SUNY-Geneseo: The Crisis Presidency

SUNY-Geneseo: “The Crisis Presidency”


On March 18, 2021, the Forum on Constitutionalism and Democracy at SUNY-Geneseo will be holding a virtual lecture with JMC board member and faculty partner Benjamin Kleinerman on presidents, constitutional authority, and their response to crises:

Because of the nature of their constitutional authority, presidents are judged successes or failures because of the way they respond to crises.  More than anything else, Kleinerman argues, we want a President who can successfully navigate us through a crisis.

Thursday, March 18, 2021, 5:00 PM, EDT
A virtual lecture through Zoom

Click here to learn more and to register >>



Benjamin KleinermanBenjamin Kleinerman is the R.W. Morrison Professor of Political Science at Baylor University. He is also editor of The Constitutionalist and on the Board of Directors of the Jack Miller Center. Professor Kleinerman received his B.A. at Kenyon College in Political Science and his Ph.D. at Michigan State University in Political Science. Kleinerman was the founding Chair of the American Political Thought section of APSA. His research focuses mostly on presidential power in relation to the separation of powers. He has published articles on this subject in Perspectives on Politics, APSR, and several edited volumes, including Nomos and The Collected Works of Abraham Lincoln. Professor Kleinerman’s first book, The Discretionary President: The Promise and Peril of Executive Power, was published by the University Press of Kansas and he is currently working on a book titled The Crisis Presidency.  Professor Kleinerman teaches classes on American political thought and political institutions.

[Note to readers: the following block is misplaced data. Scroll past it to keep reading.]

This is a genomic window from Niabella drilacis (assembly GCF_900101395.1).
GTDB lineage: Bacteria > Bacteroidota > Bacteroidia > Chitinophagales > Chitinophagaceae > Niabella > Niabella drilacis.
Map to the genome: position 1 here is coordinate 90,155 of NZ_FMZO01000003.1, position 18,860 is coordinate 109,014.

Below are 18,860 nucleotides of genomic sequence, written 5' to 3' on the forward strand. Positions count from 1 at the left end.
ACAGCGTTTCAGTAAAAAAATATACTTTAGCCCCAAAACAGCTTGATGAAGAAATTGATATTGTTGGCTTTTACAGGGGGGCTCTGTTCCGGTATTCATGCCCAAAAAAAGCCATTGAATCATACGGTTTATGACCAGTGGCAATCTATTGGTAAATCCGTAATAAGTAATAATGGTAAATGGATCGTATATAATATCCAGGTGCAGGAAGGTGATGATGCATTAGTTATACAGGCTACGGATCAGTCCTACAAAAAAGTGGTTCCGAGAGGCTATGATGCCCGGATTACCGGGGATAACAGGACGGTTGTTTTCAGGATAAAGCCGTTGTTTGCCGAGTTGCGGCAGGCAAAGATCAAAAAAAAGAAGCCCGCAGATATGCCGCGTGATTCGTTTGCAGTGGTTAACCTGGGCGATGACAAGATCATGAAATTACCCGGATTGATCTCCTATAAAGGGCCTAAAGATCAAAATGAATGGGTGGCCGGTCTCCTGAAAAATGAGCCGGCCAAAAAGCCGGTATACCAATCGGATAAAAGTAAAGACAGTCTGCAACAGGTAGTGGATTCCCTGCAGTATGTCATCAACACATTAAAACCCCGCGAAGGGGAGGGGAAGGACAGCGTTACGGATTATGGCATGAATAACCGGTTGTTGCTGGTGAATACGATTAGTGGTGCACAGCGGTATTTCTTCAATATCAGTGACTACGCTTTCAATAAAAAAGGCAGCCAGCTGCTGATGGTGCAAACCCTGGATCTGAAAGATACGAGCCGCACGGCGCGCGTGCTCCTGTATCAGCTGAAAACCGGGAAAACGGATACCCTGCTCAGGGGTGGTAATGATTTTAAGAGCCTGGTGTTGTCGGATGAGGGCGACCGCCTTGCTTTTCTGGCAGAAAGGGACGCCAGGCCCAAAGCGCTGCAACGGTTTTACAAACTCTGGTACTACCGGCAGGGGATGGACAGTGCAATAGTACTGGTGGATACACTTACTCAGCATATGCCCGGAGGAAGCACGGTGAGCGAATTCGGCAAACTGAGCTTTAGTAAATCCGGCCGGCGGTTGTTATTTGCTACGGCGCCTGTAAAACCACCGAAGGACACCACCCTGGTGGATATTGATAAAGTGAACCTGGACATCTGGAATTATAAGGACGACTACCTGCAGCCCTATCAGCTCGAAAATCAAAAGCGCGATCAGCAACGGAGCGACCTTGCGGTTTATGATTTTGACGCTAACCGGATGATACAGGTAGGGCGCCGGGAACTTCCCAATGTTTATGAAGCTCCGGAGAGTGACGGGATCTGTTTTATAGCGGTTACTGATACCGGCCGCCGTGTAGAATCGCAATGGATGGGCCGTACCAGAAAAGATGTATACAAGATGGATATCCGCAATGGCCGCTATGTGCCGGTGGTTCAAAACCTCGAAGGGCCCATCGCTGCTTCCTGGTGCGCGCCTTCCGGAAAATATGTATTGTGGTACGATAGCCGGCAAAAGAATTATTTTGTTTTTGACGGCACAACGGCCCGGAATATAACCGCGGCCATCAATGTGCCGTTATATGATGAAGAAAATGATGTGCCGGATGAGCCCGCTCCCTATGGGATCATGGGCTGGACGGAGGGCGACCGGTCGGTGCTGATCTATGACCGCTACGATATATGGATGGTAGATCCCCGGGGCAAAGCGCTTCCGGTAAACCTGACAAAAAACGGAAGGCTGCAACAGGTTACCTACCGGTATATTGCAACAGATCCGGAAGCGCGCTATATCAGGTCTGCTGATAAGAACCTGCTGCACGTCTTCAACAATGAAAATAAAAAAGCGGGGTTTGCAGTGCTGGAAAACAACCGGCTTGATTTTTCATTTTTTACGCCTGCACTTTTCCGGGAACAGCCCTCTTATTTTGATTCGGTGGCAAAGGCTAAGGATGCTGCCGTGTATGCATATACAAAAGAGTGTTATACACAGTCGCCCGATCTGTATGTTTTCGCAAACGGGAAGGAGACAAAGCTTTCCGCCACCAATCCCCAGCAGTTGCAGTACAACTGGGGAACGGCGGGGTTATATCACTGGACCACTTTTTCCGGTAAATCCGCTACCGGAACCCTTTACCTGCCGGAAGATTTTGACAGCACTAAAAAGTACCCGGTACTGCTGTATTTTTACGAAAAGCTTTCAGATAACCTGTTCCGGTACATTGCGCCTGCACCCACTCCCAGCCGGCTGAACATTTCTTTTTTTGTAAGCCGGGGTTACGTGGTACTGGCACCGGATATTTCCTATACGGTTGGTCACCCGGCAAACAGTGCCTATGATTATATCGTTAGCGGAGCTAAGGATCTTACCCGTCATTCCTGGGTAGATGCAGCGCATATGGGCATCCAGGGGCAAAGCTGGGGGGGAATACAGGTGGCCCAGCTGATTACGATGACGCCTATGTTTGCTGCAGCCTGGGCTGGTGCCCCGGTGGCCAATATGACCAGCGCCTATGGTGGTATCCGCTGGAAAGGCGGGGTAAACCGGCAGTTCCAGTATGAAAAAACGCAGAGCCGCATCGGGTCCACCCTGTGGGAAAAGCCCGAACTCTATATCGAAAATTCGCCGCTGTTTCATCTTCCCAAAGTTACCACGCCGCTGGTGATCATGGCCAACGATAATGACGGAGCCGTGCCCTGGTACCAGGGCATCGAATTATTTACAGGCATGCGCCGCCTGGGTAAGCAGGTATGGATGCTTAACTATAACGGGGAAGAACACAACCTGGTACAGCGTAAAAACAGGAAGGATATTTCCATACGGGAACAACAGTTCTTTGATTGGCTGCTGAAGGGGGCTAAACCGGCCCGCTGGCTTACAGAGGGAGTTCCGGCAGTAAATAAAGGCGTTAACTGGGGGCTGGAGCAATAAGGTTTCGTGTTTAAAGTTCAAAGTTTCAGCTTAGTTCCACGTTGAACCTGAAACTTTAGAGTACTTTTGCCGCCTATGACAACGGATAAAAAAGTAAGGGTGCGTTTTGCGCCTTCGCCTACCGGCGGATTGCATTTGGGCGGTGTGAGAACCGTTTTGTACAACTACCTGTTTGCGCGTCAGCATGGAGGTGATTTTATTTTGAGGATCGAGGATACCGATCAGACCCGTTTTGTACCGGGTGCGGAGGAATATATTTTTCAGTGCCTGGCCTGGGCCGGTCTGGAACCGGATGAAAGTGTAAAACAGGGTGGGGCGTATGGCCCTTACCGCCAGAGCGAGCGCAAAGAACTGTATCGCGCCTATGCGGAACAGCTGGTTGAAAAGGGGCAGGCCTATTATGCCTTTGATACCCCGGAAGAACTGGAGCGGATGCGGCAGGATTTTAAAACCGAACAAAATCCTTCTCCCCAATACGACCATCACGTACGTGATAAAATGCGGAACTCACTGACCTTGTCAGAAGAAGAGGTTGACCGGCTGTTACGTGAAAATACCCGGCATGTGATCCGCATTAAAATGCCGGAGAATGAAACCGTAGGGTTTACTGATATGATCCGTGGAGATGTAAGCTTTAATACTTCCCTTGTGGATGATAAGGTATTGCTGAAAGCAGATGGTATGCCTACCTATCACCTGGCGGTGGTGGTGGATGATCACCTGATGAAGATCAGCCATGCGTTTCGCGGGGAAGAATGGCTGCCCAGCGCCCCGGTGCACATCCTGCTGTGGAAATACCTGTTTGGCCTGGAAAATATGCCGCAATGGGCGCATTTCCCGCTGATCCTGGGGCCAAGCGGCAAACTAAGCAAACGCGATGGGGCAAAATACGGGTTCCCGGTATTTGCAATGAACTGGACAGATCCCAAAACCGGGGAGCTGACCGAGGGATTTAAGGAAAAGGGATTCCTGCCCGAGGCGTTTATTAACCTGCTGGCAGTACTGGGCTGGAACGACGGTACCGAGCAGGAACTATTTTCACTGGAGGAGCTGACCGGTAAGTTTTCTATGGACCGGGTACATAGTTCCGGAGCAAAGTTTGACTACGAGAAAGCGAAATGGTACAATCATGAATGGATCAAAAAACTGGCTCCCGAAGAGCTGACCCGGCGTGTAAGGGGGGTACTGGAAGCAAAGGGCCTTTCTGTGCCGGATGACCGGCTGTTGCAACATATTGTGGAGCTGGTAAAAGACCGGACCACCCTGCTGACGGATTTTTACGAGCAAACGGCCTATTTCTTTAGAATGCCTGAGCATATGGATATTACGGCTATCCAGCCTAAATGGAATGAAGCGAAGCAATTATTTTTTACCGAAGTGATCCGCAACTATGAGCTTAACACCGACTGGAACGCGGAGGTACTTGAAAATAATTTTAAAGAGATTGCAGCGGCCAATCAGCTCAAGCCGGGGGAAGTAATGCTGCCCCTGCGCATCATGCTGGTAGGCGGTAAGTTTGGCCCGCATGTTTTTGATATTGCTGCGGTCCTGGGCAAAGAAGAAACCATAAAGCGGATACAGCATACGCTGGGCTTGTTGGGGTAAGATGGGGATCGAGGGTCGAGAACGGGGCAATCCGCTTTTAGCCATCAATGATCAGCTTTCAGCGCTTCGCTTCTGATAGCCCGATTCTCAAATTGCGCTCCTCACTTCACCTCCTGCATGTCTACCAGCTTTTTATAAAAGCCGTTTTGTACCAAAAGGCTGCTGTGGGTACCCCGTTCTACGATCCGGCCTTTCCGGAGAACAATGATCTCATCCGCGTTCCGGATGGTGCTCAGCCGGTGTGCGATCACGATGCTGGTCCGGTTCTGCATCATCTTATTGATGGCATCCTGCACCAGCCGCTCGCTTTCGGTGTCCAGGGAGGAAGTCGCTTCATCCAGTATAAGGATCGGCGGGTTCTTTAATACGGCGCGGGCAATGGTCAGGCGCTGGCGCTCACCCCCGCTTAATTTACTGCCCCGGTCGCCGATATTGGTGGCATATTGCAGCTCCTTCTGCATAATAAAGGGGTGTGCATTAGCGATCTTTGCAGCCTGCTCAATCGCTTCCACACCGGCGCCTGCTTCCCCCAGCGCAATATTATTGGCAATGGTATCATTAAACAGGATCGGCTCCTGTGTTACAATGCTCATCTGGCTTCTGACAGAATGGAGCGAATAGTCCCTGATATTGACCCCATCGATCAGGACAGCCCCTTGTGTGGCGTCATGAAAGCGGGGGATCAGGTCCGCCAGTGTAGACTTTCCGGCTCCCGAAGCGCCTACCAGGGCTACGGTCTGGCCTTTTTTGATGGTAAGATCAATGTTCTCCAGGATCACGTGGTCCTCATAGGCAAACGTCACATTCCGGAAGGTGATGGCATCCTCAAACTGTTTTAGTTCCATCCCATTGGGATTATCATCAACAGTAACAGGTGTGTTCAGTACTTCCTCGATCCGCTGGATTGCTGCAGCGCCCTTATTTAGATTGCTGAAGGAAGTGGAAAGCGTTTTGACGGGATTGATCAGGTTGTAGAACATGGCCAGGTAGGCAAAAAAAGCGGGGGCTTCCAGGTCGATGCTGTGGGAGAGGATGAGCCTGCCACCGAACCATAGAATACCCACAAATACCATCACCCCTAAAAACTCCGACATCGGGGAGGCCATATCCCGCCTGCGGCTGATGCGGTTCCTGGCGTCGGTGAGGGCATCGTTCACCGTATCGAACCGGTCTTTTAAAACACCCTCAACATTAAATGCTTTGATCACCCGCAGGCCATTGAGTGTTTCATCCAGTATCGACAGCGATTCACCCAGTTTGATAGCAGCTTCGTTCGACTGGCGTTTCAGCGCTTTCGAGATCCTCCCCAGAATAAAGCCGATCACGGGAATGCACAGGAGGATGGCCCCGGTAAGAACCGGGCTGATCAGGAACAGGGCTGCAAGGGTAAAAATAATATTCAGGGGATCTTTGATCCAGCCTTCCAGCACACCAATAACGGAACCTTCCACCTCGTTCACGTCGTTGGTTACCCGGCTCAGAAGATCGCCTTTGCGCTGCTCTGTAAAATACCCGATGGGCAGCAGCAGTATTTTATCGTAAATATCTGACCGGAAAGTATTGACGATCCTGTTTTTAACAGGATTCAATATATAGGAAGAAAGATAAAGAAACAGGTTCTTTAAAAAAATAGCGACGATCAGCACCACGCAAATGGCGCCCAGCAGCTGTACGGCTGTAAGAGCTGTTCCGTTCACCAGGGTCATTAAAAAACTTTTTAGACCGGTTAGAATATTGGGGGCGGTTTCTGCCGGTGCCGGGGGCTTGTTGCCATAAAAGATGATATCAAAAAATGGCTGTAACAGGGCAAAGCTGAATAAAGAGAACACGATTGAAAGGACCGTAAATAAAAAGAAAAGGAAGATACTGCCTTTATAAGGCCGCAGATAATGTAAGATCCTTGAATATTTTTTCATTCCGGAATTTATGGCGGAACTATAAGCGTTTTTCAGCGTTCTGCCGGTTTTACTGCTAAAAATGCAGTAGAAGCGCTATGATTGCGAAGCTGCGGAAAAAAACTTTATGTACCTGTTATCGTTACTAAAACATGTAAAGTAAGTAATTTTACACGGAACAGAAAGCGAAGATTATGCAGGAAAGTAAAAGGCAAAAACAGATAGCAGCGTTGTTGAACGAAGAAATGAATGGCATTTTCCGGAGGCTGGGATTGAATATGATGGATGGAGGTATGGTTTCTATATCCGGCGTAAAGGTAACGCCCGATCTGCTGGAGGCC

Professor Kleinerman is a JMC board member and faculty partner.

Learn more about Benjamin Kleinerman >>



The Forum on Constitutionalism and Democracy at SUNY-Geneseo was established in 2019 by Professors Carly Herold and Aaron Herold to establish programming and foster campus conversations about civic education and liberal democracy.  The Forum is supported by a grant from the Jack Miller Center for Teaching America’s Founding Principles and History.



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